Climb a fire tower and explore caves in Sunderland, Massachusetts, just south of Montague on the eastern side of the Connecticut River.
The mountain is about twelve miles south of MA Route 2A. Along Route 2 there are many stops to make on your way out to the forest. In Orange, Massachusetts there’s an antique store that is hardly ever open unless the owner is loading a new load of treasures in and leaves the door cracked. Always drive by Orange Trading Company on Main Street just in case, because surely you will find a gem in there. It’s three stories of a beautiful old mill building jam-packed with oddities. We love to swing through Turners Falls first before heading down through Montague. Breakfast at the Shady Glen is excellent- it’s an old-school diner with a wrap-around counter, great coffee, and a perfect egg n cheese. Also in Turners Falls is Brick and Feather Brewery, whose clean and bright space we always enjoy. Definitely fill a growler to go.
Once you hit Mount Toby, you’ll find a handful of trails to take up to the peak. We like the Robert Frost Trail because you can claim it’s the one less traveled by, but also because it has interesting, varied terrain. The entire mountain range itself has many varying geological quirks and lots of biodiversity. The Robert Frost Trail extends for forty-seven miles total, both north to Wendell State Forest and south to Mount Holyoke Range State Park. It traverses a huge chunk of the Metacomet Ridge along the Connecticut River Valley. The trail gives you a really accurate cross section of Mount Toby and its surrounding forest.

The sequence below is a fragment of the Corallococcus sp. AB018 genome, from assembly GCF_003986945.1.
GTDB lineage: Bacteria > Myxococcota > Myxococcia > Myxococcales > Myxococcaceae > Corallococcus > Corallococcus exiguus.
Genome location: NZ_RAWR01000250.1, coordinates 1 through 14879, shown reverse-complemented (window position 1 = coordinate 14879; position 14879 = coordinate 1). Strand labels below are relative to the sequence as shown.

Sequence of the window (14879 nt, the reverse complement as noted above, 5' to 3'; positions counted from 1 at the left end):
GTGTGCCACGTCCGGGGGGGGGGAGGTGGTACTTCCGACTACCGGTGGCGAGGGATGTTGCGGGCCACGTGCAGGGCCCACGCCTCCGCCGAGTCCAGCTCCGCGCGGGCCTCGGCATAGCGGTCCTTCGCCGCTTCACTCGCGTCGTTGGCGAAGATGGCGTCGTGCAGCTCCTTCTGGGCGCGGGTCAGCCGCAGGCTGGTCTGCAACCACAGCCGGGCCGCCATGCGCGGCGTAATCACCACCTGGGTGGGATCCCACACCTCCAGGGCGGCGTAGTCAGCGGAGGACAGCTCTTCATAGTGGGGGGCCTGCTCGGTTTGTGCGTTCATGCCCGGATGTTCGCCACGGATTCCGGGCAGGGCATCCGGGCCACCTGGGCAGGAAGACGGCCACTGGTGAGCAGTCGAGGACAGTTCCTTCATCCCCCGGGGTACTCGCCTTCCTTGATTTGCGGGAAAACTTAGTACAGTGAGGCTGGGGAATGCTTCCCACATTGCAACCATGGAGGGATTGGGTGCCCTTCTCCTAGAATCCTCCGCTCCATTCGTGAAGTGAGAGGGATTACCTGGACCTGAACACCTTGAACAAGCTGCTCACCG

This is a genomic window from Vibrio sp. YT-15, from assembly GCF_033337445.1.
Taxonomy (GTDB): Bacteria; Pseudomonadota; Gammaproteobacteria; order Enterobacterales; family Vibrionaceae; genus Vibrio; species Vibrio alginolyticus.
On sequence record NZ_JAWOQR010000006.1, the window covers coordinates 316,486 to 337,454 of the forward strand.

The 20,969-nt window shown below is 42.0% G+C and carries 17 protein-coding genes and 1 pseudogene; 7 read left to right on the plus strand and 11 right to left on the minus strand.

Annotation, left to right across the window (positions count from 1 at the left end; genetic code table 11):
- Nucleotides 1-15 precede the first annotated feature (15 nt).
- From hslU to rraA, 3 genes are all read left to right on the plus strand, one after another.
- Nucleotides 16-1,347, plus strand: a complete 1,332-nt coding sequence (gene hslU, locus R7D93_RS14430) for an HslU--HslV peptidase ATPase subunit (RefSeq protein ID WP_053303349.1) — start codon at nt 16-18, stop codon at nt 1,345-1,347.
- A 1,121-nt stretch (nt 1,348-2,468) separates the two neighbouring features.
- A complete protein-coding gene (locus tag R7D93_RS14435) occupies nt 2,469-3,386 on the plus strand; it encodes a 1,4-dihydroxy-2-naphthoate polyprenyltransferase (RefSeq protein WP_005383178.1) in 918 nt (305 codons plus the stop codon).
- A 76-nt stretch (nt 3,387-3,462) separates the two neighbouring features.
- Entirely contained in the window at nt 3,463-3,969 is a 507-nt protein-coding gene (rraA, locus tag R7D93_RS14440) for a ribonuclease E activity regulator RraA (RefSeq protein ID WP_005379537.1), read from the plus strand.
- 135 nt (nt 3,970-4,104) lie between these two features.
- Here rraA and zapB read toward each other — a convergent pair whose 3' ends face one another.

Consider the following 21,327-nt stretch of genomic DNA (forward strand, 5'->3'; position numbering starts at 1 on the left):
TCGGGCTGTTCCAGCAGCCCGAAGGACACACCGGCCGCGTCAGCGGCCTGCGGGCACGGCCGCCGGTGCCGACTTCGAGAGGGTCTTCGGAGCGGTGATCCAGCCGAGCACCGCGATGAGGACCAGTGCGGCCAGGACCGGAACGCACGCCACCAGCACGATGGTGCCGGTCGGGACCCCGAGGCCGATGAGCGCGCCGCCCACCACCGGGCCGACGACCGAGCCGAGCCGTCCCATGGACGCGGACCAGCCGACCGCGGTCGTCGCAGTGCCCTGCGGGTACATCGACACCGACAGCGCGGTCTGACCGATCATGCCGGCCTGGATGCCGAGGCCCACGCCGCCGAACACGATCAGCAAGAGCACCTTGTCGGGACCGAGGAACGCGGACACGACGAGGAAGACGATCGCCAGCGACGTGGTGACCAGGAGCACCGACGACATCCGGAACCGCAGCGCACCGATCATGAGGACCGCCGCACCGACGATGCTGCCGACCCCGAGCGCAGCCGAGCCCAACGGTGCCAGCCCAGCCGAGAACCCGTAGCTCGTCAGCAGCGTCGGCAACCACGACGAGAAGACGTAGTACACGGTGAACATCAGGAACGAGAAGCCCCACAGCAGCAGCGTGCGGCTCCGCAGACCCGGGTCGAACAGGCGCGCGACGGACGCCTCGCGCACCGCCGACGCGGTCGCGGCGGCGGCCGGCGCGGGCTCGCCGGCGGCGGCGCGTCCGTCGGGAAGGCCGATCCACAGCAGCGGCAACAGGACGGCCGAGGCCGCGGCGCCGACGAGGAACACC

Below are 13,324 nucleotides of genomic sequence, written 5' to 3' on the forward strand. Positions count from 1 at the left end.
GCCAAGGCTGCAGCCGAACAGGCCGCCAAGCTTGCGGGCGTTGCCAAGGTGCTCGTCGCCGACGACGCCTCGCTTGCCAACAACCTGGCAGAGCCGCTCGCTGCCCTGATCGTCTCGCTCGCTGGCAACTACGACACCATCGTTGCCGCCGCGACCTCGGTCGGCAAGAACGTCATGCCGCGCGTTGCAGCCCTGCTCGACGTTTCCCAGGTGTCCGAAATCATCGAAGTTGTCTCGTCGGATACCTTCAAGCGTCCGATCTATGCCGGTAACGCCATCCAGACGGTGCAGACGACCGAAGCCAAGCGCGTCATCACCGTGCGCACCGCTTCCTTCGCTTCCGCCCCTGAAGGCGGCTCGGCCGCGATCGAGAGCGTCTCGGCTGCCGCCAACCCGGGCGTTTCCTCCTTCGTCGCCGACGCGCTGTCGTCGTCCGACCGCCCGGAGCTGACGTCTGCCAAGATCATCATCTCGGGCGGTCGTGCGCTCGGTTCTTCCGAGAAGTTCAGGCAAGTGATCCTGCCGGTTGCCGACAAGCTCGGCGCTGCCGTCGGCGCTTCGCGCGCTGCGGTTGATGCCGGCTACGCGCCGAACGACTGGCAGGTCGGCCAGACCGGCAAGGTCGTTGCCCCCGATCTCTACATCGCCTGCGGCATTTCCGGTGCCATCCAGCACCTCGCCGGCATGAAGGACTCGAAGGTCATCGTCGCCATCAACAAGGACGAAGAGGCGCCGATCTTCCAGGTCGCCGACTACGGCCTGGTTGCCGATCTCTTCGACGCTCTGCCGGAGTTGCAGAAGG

There is a fire tower at the peak of Mount Toby, which is fairly well maintained and comfortable to climb up. From the top of the stairs, just below the locked cab, you’ll get a nice view of the Metacomet Ridge, especially where it protrudes out from Mount Sugarloaf. On a clear day, you might see Mount Greylock off in the distance as well.
Off the Frost Trail you can take a detour to the Sunderland Caves, which start with a huge slice in the bedrock just off the trail, making a deep, narrow chasm to crawl down into. On the far side of the chasm is a cave you can climb down into for a bit before losing sight of what’s in front of you. Naturally it’s very dark down there, but you can get a glimpse of the opening at the far end of the cave about fifty yards away.
Along the other trails you’ll find a few waterfalls, ledges and kettle ponds. It’s a beautiful diverse area to explore. Nearby Mount Tom Range and also the Holyoke Range to the south are also easy to fit into the same day trip. With a drive out Route 2, a fire tower to climb, and a beautiful river valley teeming with the wonderful combo of old buildings and new projects, this trip to Western Mass is one of our favorites.